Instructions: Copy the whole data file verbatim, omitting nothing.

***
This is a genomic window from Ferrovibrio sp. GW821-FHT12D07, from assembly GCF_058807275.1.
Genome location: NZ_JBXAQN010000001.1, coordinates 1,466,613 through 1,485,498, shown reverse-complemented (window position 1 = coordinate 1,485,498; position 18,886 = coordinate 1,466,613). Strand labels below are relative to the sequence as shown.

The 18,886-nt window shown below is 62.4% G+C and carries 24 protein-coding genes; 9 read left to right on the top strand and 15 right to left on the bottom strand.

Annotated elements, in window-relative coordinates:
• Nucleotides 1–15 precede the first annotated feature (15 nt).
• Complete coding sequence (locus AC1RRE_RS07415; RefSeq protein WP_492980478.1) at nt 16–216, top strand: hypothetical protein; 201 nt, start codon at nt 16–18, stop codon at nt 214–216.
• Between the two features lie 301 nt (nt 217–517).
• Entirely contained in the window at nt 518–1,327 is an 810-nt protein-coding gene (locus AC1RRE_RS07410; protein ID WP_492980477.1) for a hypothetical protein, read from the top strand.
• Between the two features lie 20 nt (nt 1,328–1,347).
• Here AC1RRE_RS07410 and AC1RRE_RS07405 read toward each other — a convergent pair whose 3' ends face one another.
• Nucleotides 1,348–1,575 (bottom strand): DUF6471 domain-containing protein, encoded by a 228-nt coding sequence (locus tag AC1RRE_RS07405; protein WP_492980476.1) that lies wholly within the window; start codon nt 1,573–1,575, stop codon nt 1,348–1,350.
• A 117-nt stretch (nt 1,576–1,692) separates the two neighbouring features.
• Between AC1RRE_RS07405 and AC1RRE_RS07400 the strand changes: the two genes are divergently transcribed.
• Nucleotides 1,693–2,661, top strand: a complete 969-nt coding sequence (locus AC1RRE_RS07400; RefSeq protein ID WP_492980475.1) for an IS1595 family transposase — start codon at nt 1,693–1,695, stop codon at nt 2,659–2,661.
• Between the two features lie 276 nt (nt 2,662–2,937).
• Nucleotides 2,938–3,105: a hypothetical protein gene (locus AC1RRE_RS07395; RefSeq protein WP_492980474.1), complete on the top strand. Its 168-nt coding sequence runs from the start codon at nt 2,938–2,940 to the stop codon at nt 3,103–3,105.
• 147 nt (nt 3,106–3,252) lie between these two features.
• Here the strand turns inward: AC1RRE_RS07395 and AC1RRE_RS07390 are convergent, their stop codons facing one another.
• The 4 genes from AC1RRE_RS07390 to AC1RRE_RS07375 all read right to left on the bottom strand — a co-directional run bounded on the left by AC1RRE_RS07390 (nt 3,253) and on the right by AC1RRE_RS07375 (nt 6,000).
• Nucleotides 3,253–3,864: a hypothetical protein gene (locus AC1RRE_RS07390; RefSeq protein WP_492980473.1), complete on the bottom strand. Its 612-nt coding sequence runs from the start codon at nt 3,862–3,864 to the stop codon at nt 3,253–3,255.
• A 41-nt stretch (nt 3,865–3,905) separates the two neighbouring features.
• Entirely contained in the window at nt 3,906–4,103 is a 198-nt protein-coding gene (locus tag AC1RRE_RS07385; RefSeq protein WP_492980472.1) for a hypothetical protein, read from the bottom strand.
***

This is a genomic window from Ferrovibrio sp. GW821-FHT12D07, from assembly GCF_058807275.1.
Genome location: NZ_JBXAQN010000001.1, coordinates 1,466,613 through 1,485,498, shown reverse-complemented (window position 1 = coordinate 1,485,498; position 18,886 = coordinate 1,466,613). Strand labels below are relative to the sequence as shown.

The 18,886-nt window shown below is 62.4% G+C and carries 24 protein-coding genes; 9 read left to right on the top strand and 15 right to left on the bottom strand.

Annotated elements, in window-relative coordinates:
• Nucleotides 1–15 precede the first annotated feature (15 nt).
• Complete coding sequence (locus AC1RRE_RS07415; RefSeq protein WP_492980478.1) at nt 16–216, top strand: hypothetical protein; 201 nt, start codon at nt 16–18, stop codon at nt 214–216.
• Between the two features lie 301 nt (nt 217–517).
• Entirely contained in the window at nt 518–1,327 is an 810-nt protein-coding gene (locus AC1RRE_RS07410; protein ID WP_492980477.1) for a hypothetical protein, read from the top strand.
• Between the two features lie 20 nt (nt 1,328–1,347).
• Here AC1RRE_RS07410 and AC1RRE_RS07405 read toward each other — a convergent pair whose 3' ends face one another.
• Nucleotides 1,348–1,575 (bottom strand): DUF6471 domain-containing protein, encoded by a 228-nt coding sequence (locus tag AC1RRE_RS07405; protein WP_492980476.1) that lies wholly within the window; start codon nt 1,573–1,575, stop codon nt 1,348–1,350.
• A 117-nt stretch (nt 1,576–1,692) separates the two neighbouring features.
• Between AC1RRE_RS07405 and AC1RRE_RS07400 the strand changes: the two genes are divergently transcribed.
• Nucleotides 1,693–2,661, top strand: a complete 969-nt coding sequence (locus AC1RRE_RS07400; RefSeq protein ID WP_492980475.1) for an IS1595 family transposase — start codon at nt 1,693–1,695, stop codon at nt 2,659–2,661.
• Between the two features lie 276 nt (nt 2,662–2,937).
• Nucleotides 2,938–3,105: a hypothetical protein gene (locus AC1RRE_RS07395; RefSeq protein WP_492980474.1), complete on the top strand. Its 168-nt coding sequence runs from the start codon at nt 2,938–2,940 to the stop codon at nt 3,103–3,105.
• 147 nt (nt 3,106–3,252) lie between these two features.
• Here the strand turns inward: AC1RRE_RS07395 and AC1RRE_RS07390 are convergent, their stop codons facing one another.
• The 4 genes from AC1RRE_RS07390 to AC1RRE_RS07375 all read right to left on the bottom strand — a co-directional run bounded on the left by AC1RRE_RS07390 (nt 3,253) and on the right by AC1RRE_RS07375 (nt 6,000).
• Nucleotides 3,253–3,864: a hypothetical protein gene (locus AC1RRE_RS07390; RefSeq protein WP_492980473.1), complete on the bottom strand. Its 612-nt coding sequence runs from the start codon at nt 3,862–3,864 to the stop codon at nt 3,253–3,255.
• A 41-nt stretch (nt 3,865–3,905) separates the two neighbouring features.
• Entirely contained in the window at nt 3,906–4,103 is a 198-nt protein-coding gene (locus tag AC1RRE_RS07385; RefSeq protein WP_492980472.1) for a hypothetical protein, read from the bottom strand.